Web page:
2014 Big Ten hockey tournament results and bracket: Final score for Wisconsin vs. Penn State

Michael Mersch notched two goals for Wisconsin in a 2-1 win over Penn State on Friday.

Two goals from Michael Mersch and 24 saves from Joel Rumpel propelled the Badgers to the Big Ten championship game.

ST. PAUL, MINN. -- For the second season in a row the Wisconsin men's hockey team will be playing for a postseason conference championship.

The Badgers received 24 saves from goaltender Joel Rumpel and two goals from Michael Mersch en route to a 2-1 victory over Penn State in a Big Ten hockey conference semifinal game in front of an announced crowd of 7,963 at the Xcel Energy Center on Friday afternoon.

The win was UW's seventh in a row at the Xcel Center, which includes a 3-0 mark last season at the WCHA Final Five. With the victory, Wisconsin earns a trip to the title game Saturday night vs. the winner of Friday night's match up between top-seeded Minnesota and Ohio State.

Mersch was a dominant force for the Badgers on Friday, leading all players in shots on goal with six, and notching two momentum-swinging goals that changed the outlook of the game.

"He came through tonight in a big way," Wisconsin head coach Mike Eaves said.

Penn State head coach Guy Gadowsky wasn't surprised it was Mersch stepping up in a big spot for the Badgers.

"He's been great against us. That's not a surprise to us," Gadowsky said. "He's tough, big body to handle, he's great on the power play. But he's also a confidence guy, five-on-five, and tough to handle in the defensive zone.

"(Wisconsin) is a great team."

After a slow start in a scoreless first period, Penn State was the first team on the scoreboard when Curtis Loik lit the lamp on a 2-on-1 with Kenny Brooks just 55 seconds into the second stanza.

Mersch would step up huge on the following shift for the Badgers, however, notching his 21st goal of the season just 32 seconds after Loik gave PSU the 1-0 lead.

Linemate Jefferson Dahl was able to find Mersch streaking into the zone and Mersch cut hard to the PSU net, using his body as leverage on the Nittany Lions defense. PSU goaltedner Matthew Skoff stopped Mersch's initial try, but the senior winger stayed with his shot, knocking his own rebound across the line as he stumbled to the ice at the side of the cage.

"After we get scored on, we've been taught to line up for the draw right away and let them know we're coming for them," Mersch said. "So to get a goal on the shift after is huge.

"Jefferson (Dahl) made a good pass to me and I was able to drive the net and put it in."

The goal was huge, as it completely changed the moment of the contest after Penn State took the first lead of the game.

"It's a mindset that this group has that it's about responding, and that's the verbiage that's used on the bench by our team," Eaves said. "Let's respond, let's respond. And to be able to come back and do that, we're right back on top then -- we have the momentum.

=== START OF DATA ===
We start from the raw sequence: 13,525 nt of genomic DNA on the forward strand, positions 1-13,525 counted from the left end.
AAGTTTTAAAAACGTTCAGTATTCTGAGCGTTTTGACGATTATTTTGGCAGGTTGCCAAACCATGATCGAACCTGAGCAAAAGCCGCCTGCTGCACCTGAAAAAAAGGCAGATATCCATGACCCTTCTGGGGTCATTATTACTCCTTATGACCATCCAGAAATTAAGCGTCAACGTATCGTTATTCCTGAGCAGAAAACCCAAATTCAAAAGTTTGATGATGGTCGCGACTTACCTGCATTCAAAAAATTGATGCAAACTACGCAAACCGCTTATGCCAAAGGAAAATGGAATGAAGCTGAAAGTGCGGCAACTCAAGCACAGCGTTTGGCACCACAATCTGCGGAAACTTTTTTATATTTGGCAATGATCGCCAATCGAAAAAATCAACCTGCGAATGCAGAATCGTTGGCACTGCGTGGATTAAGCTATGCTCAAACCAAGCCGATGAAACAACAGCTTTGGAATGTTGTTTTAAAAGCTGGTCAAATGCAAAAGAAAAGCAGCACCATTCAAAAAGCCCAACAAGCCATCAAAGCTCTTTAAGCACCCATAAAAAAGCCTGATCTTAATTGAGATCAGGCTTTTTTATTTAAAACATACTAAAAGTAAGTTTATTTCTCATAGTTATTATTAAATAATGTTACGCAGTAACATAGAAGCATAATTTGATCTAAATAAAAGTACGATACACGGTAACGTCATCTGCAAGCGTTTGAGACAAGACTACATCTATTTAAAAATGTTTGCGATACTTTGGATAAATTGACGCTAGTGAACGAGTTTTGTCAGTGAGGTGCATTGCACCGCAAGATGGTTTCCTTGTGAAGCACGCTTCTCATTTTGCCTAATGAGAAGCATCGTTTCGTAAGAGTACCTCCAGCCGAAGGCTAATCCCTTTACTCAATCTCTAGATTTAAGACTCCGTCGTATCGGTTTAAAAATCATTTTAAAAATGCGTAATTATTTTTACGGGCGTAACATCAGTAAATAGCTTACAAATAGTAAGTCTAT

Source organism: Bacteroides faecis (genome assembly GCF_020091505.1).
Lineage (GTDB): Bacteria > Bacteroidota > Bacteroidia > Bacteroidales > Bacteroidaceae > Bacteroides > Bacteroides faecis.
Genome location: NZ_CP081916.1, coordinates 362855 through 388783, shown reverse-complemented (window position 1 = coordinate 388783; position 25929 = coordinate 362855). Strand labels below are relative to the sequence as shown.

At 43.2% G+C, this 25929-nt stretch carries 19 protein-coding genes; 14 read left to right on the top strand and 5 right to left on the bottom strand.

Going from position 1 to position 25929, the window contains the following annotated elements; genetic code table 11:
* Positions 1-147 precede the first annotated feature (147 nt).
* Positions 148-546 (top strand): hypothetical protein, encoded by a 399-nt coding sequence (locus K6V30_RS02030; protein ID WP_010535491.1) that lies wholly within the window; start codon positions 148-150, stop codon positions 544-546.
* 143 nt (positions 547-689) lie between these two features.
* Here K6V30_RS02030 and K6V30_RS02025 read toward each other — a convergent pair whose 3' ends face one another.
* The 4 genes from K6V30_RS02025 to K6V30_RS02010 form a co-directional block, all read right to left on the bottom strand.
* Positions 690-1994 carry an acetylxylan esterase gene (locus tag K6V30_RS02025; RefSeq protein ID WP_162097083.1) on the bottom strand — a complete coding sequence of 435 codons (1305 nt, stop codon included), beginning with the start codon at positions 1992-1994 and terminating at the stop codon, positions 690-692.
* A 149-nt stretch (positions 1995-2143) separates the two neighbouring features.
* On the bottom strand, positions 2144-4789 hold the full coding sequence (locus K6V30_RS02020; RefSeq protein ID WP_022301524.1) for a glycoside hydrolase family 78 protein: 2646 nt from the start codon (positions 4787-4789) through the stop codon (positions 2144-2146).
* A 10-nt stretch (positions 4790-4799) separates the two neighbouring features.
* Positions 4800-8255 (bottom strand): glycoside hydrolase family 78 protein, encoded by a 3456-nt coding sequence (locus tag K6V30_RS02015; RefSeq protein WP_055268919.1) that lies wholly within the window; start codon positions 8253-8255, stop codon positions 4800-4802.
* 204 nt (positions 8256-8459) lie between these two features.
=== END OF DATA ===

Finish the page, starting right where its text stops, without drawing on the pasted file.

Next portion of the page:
"So, they pushed and we pushed back, and you get the momentum on our side."

Mersch would add his second of the game on the power play with just 11 seconds remaining in the period when he redirected a pass from Mark Zengerle past Skoff for the 2-1 lead. The goal was Mersch's 22nd of the season, which bumps the senior to seventh in the country in goals scored this season.

Wisconsin would take over in the third, controlling the pace while keeping territorial advantage nearly the entire period. When Penn State did get a break, Rumpel was square.

UW's dominance reached its pinnacle in the final few minutes of the contest, as the Badgers controlled the puck in the offensive zone for nearly the final two minutes, not allowing Penn State to pull Skoff for the extra attacker.

Skoff was brilliant for the Nittany Lions on Friday, stopping 32 Wisconsin shots. If not for his play, the Badgers could have easily cruised to a two or three goal victory.

Wisconsin will face the winner of Minnesota and Ohio State, the latter of which defeated Michigan State in a quarterfinal game on Thursday night. Gadowsky was very complimentary of what the Badgers bring to the table.

"I think what they do differently than other teams is they're just a very big-bodied, heavy team," Gadowsky said. "It's not that they buzz around you so much in our defensive zone, but they wear you down. They make plays but it's more heavy, tough.

"They're really hard to play against. They make you play a physical hockey game. I think that's what separates them."

Saturday's Big Ten Championship game will start at 7:00 p.m. CT, and will be broadcast live on the Big Ten Network.

For more hockey coverage, follow Andy on Twitter --
You can also reach Andy via e-mail (AndyJohnsonB5Q@gmail.com)

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